CLASP Builds on Public Interest Law Roots Through Amicus Advocacy for Immigrants
By Madison Allen
While CLASP was founded in 1969 as an organization dedicated to public interest law, we don’t litigate anymore. Today, we’re an advocacy organization – but we’re seeing a major demand to partner with litigators. Recent threats from the Trump Administration and partnerships with legal advocacy organizations allow us to build on these roots and support litigation efforts with amicus curie – “friend of the court” – briefs, which allow outside organizations to offer facts, analysis, and a different perspective than the briefing parties.
Recently, CLASP helped lead amicus briefs in three cases challenging the Trump Administration’s relentless attacks on immigrant families.
Detained Immigrant Children
The 1997 Flores v. Reno court agreement set nationwide policy for the detention and treatment of minors in immigration custody. It requires the government to release children without unnecessary delay and compels immigration officials to give detained minors a certain quality of life, including food, drinking water, toilets, and medical assistance. After the Trump Administration finalized regulations overturning protections for migrant children, plaintiffs filed a lawsuit to enforce the Flores agreement. To stop the rule before it could be implemented, CLASP mobilized more than 20 children’s organizations and partnered with Arent Fox LLP on an amicus brief. The brief argued the regulation was inappropriate, ineffective, immoral, and at great odds with decades of research on child wellbeing. On September 27, 2019, the U.S. District Court for the Central District of California issued a permanent injunction against the new regulations, keeping the Flores agreement intact and in force. The court cited CLASP’s amicus brief in its finding that “DHS’s New Regulations on the parole of class members, the definition of licensed facilities, and the definition of non-secure are irreconcilable with […] the Flores Agreement.”
CLASP partnered with the National Immigration Law Center (NILC) and more than 400 organizational partners on the Protecting Immigrant Families (PIF) campaign—a massive and coordinated effort to derail the administration’s attempts to change the “public charge” rule. In abandoning decades of precedent, the rule attempts to create an income test for immigrants seeking permanent resident status. It also directly targets access to basic needs programs, making immigrant families afraid to seek health, nutrition, and housing assistance. During the late 2018 public comment period, the PIF campaign enlisted organizations from many sectors to oppose the rule. More than 260,000 organizations and people submitted public comments—the vast majority opposing the proposed rule change. Breaking the record for the most comments submitted about a Department of Homeland Security proposed regulation, this broad-based opposition helped delay the rule’s final publication and set the groundwork for litigation.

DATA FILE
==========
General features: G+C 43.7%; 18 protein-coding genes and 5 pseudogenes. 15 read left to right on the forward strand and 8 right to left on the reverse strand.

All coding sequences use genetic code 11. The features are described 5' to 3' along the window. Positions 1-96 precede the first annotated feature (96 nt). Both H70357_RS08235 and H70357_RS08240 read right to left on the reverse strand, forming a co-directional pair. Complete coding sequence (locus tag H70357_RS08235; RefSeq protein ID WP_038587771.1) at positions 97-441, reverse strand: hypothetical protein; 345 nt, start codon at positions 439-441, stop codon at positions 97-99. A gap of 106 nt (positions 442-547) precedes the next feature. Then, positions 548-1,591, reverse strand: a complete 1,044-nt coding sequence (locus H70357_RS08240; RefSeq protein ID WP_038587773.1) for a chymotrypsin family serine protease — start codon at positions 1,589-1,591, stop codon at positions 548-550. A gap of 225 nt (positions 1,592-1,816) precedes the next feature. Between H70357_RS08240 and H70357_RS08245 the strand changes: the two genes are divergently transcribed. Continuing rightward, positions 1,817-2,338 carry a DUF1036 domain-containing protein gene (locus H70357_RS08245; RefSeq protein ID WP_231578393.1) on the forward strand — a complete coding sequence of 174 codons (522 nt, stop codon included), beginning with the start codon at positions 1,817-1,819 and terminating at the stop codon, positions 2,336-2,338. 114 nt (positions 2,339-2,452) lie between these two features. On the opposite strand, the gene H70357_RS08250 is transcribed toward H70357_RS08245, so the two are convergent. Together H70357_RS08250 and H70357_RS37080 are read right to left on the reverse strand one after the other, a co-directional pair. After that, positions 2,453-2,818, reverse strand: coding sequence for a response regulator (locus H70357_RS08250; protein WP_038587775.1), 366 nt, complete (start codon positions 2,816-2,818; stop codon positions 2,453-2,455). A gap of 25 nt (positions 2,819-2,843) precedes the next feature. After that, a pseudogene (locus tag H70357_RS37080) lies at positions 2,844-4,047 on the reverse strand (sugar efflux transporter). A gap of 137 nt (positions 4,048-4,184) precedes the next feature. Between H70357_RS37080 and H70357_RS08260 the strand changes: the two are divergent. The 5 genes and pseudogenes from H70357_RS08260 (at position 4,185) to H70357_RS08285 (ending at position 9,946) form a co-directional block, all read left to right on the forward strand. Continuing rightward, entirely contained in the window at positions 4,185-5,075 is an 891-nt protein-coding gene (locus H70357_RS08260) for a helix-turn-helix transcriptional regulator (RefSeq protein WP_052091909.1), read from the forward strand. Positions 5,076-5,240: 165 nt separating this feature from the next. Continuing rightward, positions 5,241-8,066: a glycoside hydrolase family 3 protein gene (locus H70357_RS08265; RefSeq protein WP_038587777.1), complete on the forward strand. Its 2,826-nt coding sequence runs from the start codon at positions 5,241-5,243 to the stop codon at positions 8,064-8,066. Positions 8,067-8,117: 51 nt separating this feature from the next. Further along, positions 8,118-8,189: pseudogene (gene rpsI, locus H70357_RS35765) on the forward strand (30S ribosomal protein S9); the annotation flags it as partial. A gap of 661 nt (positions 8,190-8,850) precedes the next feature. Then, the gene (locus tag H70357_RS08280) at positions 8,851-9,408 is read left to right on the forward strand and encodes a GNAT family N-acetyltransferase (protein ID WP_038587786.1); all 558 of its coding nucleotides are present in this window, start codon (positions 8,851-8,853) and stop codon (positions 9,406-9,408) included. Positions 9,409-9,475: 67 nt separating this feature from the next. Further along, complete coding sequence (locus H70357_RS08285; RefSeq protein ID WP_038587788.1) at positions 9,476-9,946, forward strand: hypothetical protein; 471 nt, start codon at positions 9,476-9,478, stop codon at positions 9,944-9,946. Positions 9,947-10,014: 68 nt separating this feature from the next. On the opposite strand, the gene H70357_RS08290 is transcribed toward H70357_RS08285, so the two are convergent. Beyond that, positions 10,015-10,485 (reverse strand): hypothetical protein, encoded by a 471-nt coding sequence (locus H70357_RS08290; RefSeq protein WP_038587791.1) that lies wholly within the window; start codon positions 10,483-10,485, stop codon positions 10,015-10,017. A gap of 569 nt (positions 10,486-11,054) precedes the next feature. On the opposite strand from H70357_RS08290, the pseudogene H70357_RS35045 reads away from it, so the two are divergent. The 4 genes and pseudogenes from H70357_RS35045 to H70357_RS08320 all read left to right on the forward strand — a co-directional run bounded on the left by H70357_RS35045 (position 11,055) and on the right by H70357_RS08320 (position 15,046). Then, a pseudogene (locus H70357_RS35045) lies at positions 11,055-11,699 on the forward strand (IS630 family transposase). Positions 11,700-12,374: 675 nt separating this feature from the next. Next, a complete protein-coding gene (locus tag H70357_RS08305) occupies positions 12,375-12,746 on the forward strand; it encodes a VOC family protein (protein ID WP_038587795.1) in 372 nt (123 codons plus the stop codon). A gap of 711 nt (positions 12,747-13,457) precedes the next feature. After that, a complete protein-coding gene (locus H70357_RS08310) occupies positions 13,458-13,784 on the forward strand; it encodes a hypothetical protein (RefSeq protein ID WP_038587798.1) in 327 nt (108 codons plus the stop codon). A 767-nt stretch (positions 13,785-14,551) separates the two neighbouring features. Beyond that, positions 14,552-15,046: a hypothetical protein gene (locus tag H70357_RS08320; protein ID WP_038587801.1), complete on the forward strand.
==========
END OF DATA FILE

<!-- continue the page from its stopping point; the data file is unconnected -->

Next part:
A final rule was published on August 14, 2019, and multiple lawsuits followed. With the assistance of Keker, Van Nest & Peters LLP, CLASP partnered with the National Housing Law Project, Food Research & Action Center (FRAC), and more than 20 other groups to file an amicus brief in several cases. The brief argues that the public charge rule will cause immigrants to forgo crucial health, housing, and nutrition benefits that help families and communities thrive. Plaintiffs filed nine cases across five jurisdictions and, as of October 14, federal judges have issued five preliminary injunctions blocking implementation of the rule. The judges mentioned the ample evidence and research cited in the comments, the failure of the administration to consider those comments, as well as the extreme overreach of the proposal and its apparent violation of Congressional intent. The New York judge called the rule a “policy of exclusion in search of a justification.”
The Trump Administration’s decision to end the Deferred Action for Childhood Arrivals (DACA) policy is endangering the mental and physical health of hundreds of thousands of children—mostly U.S. citizens—whose parents are DACA recipients. CLASP has fought this decision through testimony, federal advocacy, and research. Most recently, CLASP raised our concerns in a brief to the U.S. Supreme Court. With support from Orrick, Herrington & Sutcliffe LLP and Persyn Law & Policy, CLASP joined the American Professional Society on the Abuse of Children, American Academy of Pediatrics,) and nearly three dozen other organizations and experts on an amicus brief detailing how the rescission of DACA might impact the children of DACA recipients. The brief explains how the policy will trigger short- and long-term health impacts in DACA recipients’ children during their critically important developmental years.
Fifty years after CLASP’s founding, we remain committed to fighting for justice. When policy advocacy isn’t enough to stop harmful policies, we’ll support our colleagues and the brave plaintiffs willing to challenge these threats in court. As an organization founded by public interest attorneys, we are proud to remain an ally to our litigation partners and a friend of the court.